Japanese traditional straw raincoat for snowy regions - Mino 蓑

Japanese traditional straw raincoat for snowy regions - Mino 蓑

traditional reed capes used to protect from the rain. In the photos, Duarte is wearing only the cape, without the redd hat or leggings. Very shortly, the reed is braided in transversal lines from which both internal and external layers will be created. On the inside, the reed will form a continuous lining. On the outside the reed will be cut and layed in layers to assure the cape’s

traditional reed capes used to protect from the rain. In the photos, Duarte is wearing only the cape, without the redd hat or leggings. Very shortly, the reed is braided in transversal lines from which both internal and external layers will be created. On the inside, the reed will form a continuous lining. On the outside the reed will be cut and layed in layers to assure the cape’s

* Cape de pluie " mino " - Akita préfecture - période Edo/Meiji - Japon - XIXème siècle Herbe - coton - fibres végétales dont certaines teintes à l'indigo Vêtement traditionnel japonais imperméable dont la partie supérieure en fibres bicolores est travaillée en damier

* Cape de pluie " mino " - Akita préfecture - période Edo/Meiji - Japon - XIXème siècle Herbe - coton - fibres végétales dont certaines teintes à l'indigo Vêtement traditionnel japonais imperméable dont la partie supérieure en fibres bicolores est travaillée en damier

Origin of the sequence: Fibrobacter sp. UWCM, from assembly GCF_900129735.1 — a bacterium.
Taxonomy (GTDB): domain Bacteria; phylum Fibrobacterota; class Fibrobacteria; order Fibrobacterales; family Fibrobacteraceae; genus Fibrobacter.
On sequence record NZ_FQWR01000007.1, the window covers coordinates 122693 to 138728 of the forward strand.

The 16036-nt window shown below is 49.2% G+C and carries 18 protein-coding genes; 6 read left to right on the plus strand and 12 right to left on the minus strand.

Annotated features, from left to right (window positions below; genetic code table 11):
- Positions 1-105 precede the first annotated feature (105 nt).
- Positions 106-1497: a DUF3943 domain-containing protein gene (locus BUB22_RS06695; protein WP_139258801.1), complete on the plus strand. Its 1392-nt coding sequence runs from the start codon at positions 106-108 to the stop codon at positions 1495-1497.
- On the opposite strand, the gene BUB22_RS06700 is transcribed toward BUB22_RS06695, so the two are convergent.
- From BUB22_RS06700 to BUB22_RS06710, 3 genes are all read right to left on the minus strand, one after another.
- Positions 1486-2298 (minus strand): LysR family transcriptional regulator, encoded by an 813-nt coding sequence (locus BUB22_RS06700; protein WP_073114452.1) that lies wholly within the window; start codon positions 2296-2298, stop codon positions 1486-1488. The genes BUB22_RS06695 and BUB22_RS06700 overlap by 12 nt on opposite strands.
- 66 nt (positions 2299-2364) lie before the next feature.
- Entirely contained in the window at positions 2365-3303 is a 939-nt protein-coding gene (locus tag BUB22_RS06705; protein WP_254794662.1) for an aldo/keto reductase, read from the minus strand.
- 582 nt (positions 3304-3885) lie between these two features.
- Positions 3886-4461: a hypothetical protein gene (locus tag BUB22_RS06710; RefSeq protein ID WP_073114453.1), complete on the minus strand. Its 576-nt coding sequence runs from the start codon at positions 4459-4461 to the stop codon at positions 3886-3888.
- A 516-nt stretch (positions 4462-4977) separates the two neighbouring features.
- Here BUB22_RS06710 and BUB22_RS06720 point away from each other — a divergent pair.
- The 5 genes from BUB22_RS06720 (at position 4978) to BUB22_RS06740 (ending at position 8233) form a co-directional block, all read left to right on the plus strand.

'Matariki' by Veranoa Hetet. A reversible cloak made entirely of flax (unprocessed, piupiu and fibre). The top woven panel has the Matariki pattern on one side and Waahi rua on the reverse. Both patterns represent those who have passed on. When wearing this cloak one is embraced by them. The piupiu at the bottom gives weight to the cloak and represents the gifts handed down by our ancestors - anchoring Māori in tradition.

'Matariki' by Veranoa Hetet. A reversible cloak made entirely of flax (unprocessed, piupiu and fibre). The top woven panel has the Matariki pattern on one side and Waahi rua on the reverse. Both patterns represent those who have passed on. When wearing this cloak one is embraced by them. The piupiu at the bottom gives weight to the cloak and represents the gifts handed down by our ancestors - anchoring Māori in tradition.

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